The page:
DAPL Lawyer Lauren Regan Explains Why Social Media Is So Critical To The Protests
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The ability to communicate through live-streams has enabled a brand new generation of information sharing. With increased technology at the fingertips of anyone with a smartphone, the ability for political documentation is not only viable, but crucial. One can certainly see that in the ways social media has mobilized Standing Rock protesters. In fact, Lauren Regan, an attorney that has been working with demonstrators at Standing Rock, argues social media may be one of the most powerful part of the protest's legacy.

Regan is the executive director of the Civil Liberties Defense Fund, which has been working with Standing Rock protesters since August. As water protectors fight the state for environmental rights, particularly for indigenous communities, one of her biggest urges to the public is that we take news straight from the live-streams.

"This movement since it's inception has had more video recordings than probably any other protest movement in the history of the United States, especially live-streams," Regan says.

The ability for activists to communicate with the public through live-streaming videos and social media feels particularly prescient under the current presidential administration. Ever since senior White House adviser  Kellyanne Conway introduced the concept of alternative facts in an interview on NBC's Meet The Press and administration complaints about "fake news" became more virulent, who and what to trust has become a bigger concern.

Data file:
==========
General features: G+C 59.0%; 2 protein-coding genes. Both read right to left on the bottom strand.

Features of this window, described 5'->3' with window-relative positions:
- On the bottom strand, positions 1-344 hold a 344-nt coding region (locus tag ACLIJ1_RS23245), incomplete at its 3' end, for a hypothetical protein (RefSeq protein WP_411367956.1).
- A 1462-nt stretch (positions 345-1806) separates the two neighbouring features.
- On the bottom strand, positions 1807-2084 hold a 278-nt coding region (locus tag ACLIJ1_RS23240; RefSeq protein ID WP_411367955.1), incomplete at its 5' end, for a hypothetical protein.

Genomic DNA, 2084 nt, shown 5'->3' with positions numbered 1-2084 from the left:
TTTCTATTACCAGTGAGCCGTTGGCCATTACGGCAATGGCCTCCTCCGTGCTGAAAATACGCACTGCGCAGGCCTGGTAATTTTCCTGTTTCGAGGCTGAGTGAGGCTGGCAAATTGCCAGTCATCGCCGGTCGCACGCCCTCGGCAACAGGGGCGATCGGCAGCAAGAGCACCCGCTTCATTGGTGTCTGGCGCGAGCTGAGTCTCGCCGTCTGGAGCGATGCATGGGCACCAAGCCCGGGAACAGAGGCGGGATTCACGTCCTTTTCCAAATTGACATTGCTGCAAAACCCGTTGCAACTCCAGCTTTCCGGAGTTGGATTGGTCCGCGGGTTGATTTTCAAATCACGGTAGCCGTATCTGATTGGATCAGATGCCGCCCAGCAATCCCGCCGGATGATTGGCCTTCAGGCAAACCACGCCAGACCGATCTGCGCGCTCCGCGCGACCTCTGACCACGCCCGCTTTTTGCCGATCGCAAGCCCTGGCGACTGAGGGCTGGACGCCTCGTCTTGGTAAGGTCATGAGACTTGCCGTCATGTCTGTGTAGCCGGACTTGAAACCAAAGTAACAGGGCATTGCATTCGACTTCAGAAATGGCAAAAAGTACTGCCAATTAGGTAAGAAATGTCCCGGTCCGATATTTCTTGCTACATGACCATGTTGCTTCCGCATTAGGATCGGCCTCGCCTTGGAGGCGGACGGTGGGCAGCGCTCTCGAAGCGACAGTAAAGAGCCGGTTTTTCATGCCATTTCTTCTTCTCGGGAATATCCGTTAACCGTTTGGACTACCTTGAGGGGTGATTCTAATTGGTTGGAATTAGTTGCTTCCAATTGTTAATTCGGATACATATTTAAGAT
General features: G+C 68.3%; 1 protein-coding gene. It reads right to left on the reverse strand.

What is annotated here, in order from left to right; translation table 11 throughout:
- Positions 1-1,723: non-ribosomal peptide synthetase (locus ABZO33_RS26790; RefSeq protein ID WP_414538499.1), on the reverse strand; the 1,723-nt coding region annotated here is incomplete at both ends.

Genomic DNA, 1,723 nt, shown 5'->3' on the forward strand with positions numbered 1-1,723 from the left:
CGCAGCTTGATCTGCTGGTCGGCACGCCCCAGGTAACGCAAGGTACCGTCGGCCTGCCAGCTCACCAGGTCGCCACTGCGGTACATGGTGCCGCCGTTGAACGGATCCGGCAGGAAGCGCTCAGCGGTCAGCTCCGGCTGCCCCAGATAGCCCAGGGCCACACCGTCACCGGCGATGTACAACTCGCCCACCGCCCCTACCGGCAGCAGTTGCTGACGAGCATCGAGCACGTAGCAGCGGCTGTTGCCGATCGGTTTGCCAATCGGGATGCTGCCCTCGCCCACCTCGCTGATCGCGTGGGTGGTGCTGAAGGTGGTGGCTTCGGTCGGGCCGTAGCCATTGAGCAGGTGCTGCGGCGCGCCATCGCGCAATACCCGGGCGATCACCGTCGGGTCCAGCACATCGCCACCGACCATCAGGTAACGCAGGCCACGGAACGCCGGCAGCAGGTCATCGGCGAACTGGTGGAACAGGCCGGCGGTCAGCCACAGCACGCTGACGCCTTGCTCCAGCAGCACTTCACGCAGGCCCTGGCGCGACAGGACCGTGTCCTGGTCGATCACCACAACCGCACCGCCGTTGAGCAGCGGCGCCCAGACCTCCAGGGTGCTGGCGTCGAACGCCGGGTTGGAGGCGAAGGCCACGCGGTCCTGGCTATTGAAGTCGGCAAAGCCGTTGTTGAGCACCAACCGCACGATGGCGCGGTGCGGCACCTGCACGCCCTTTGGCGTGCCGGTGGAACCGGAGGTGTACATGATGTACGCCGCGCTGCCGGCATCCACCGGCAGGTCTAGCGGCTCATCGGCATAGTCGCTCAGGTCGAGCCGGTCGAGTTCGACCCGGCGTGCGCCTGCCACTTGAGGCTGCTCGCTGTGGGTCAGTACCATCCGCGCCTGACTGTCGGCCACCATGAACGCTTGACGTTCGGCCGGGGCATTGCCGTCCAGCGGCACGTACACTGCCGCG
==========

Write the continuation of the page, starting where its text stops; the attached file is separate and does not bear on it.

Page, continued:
"This administration, especially with its 'alternative facts' is really going to be a challenge. People need to dig in and form their own opinions based on research," Regan says.  "Standing Rock is a great example, all you need to do is spend 30 minutes on the internet before you'll find videos of people burning sage, playing drums and peacefully crossing invisible property lines."

During our phone conversation, Regan touched on the significance of gathering information about Standing Rock straight from the water protectors themselves. She proposes that live-streaming and social media capabilities can serve the public to educate them and make them feel more connected. "The facts, the hard facts are available to anyone on the internet," Regan says. "That is more educational for the public than anything else."

The hope, for the Standing Rock Sioux Tribe, the Cheyenne River Sioux Tribe, Regan, and all the other water protectors, is that the social media documentation of Standing Rock will urge more people to do their own research and devote their time and energy into learning about Standing Rock.

Specifically, Regan urges people who want to support Standing Rock to dig into historical research on environmental injustice against Native American communities, as well as local environmental fights.

"You're going to see more and more Standing Rocks popping up across the country," Regan  says. "I think people educating themselves about the history of activism so they can mobilize is more important than sending $20 to Standing Rock."